European politicians often speak of their efforts to 'manage globalization.' At one level, this is merely a rhetorical device to make globalization more palatable to citizens and prove that policy-makers are still firmly in control of their country’s fate. This volume argues that the advocacy of managed globalization goes beyond rhetoric and actually has been a primary driver of major European Union (EU) policies in the past twenty years. The EU has indeed tried to manage globalization through the use of five major mechanisms: 1) expanding policy scope 2) exercising regulatory influence 3) empowering international institutions 4) enlarging the territorial sphere of EU influence, and 5) redistributing the costs of globalization. These mechanisms are neither entirely novel, nor are they always effective but they provide the contours of an approach to globalization that is neither ad hoc deregulation, nor old-style economic protectionism.
The recent financial crisis may have seemed initially to vindicate the European efforts to manage globalization, but it also represented the limits of such efforts without the full participation of the US and China. The EU cannot rig the game of globalization, but it can try to provide predictability, oversight, and regularity with rules that accommodate European interests.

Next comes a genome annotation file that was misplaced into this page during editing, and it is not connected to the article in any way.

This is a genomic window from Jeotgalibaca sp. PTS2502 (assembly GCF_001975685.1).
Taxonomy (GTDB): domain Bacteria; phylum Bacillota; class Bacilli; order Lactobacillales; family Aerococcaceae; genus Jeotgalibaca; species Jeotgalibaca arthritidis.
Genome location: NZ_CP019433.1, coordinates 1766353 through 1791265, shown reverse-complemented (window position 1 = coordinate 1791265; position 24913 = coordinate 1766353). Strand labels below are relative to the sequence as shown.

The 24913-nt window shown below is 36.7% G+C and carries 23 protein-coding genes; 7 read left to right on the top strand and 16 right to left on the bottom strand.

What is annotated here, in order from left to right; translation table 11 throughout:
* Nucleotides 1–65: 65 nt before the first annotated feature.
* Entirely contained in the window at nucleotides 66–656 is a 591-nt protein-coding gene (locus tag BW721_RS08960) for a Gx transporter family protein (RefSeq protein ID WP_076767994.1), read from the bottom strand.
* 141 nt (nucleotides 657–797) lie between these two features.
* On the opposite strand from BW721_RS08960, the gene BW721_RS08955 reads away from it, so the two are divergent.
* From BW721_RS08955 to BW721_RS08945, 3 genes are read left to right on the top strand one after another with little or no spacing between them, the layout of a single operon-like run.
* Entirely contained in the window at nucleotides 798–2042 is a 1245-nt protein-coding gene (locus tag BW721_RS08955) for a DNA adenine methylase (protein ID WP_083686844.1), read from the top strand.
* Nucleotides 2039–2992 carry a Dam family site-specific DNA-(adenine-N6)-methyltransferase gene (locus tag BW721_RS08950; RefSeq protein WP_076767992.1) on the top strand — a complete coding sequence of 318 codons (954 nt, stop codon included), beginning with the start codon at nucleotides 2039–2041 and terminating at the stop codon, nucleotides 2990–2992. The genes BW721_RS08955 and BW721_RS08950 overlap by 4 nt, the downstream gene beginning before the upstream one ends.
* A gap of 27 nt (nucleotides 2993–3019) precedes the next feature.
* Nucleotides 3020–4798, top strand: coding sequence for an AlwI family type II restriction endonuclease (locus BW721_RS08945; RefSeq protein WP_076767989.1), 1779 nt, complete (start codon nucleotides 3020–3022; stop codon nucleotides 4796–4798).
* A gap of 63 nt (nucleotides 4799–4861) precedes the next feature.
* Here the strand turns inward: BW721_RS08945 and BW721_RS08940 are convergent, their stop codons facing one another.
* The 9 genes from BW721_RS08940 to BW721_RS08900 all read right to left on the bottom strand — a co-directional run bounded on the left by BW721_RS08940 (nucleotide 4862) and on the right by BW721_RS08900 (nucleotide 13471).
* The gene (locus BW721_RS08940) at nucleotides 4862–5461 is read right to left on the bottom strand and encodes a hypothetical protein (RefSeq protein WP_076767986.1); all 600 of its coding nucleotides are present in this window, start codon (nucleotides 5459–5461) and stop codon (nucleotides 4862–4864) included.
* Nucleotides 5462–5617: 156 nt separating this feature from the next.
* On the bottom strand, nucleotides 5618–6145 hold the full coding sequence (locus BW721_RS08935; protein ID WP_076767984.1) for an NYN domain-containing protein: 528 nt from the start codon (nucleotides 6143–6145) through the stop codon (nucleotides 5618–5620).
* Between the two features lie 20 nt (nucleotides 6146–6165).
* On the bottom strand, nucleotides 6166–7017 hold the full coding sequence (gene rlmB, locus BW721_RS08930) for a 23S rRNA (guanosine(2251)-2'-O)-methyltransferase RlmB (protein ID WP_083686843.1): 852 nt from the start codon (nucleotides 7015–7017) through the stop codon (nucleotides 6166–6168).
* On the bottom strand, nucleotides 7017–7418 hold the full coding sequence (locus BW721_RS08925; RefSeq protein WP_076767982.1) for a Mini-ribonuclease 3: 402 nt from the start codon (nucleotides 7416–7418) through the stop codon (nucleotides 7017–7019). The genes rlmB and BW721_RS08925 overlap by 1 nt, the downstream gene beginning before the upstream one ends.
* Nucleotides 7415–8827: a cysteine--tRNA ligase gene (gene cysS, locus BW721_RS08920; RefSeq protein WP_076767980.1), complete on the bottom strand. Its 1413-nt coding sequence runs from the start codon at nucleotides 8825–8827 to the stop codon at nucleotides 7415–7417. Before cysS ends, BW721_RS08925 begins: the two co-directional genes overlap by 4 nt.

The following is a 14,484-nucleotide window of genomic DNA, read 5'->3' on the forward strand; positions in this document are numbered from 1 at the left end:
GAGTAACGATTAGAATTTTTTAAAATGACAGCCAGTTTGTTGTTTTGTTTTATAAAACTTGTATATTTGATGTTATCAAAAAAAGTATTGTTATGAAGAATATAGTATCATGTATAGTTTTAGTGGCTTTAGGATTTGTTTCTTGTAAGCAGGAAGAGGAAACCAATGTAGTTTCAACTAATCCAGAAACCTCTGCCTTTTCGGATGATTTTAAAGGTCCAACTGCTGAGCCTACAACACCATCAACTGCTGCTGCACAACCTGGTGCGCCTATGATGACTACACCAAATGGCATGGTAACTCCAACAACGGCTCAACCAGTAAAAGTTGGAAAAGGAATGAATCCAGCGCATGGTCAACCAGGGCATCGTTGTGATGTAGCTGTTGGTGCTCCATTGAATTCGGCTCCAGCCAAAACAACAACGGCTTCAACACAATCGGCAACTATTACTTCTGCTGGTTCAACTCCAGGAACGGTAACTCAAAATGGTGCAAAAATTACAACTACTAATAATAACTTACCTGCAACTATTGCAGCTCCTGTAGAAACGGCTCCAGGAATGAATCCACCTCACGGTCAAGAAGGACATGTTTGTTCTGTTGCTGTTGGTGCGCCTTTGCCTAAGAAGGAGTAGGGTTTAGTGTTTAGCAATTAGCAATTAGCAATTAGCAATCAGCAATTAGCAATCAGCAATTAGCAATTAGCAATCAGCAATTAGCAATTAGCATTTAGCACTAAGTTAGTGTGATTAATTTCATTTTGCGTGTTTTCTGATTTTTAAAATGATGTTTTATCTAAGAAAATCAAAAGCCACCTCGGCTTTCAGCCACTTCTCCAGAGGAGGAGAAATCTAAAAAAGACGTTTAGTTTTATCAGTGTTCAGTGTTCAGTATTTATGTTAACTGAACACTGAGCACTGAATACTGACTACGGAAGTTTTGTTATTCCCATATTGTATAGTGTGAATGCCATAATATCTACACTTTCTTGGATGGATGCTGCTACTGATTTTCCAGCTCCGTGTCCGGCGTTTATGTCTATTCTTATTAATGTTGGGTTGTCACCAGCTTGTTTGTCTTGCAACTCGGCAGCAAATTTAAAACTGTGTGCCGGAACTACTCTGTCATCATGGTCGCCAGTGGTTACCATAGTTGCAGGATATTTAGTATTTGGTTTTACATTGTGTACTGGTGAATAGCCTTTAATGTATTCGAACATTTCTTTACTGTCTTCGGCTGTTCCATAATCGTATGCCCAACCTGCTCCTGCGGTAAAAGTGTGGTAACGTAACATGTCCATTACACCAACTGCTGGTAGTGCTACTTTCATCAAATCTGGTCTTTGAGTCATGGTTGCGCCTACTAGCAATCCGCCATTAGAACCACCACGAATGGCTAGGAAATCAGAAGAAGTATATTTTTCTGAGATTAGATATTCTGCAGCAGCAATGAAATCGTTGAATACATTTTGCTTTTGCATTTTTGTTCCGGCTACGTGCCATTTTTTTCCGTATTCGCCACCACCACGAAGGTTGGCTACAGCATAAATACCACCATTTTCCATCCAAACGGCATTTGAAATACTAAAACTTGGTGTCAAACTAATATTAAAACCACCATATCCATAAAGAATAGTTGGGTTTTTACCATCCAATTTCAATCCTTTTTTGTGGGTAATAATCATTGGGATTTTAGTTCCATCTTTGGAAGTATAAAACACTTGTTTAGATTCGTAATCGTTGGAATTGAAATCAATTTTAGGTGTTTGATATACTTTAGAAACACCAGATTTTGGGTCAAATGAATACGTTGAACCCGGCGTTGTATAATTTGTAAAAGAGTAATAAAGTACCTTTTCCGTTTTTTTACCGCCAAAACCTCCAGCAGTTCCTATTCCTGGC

This book was based on a special issue of Journal of European Public Policy.
1. Europe and the management of globalization Wade Jacoby (Brigham Young University) and Sophie Meunier (Princeton University)
2. The hidden face of the euro Nicolas Jabko (Sciences Po Paris)
3. Globalizing European Union environmental policy Dan Kelemen (Rutgers University)
4. Managed globalization: doctrine, practice and promise Rawi Abdelal (Harvard Business School) and Sophie Meunier (Princeton University)
5. The EU, the US, and trade policy: competitive interdependence in the management of globalization Alberta Sbragia (University of Pittsburgh)
6. Europe and the new global economic order: internal diversity as liability and asset in managing globalization Orfeo Fioretos (Temple University)
7. The EU and financial regulation: power without purpose? Elliot Posner (Vanderbilt University) and Nicolas Véron (BRUEGEL)
8. Managing globalization by managing Central and Eastern Europe: the EU’s backyard as threat and opportunity Wade Jacoby (Brigham Young University)
9. Betwixt and between? The European Union’s redistributive management of globalization Brian Burgoon (University of Amsterdam)
This series seeks to bring together some of the finest edited works on European Public Policy. Reprinting from Special Issues of the Journal of European Public Policy, the focus is on using a wide range of social sciences approaches, both qualitative and quantitative, to gain a comprehensive and definitive understanding of Public Policy in Europe.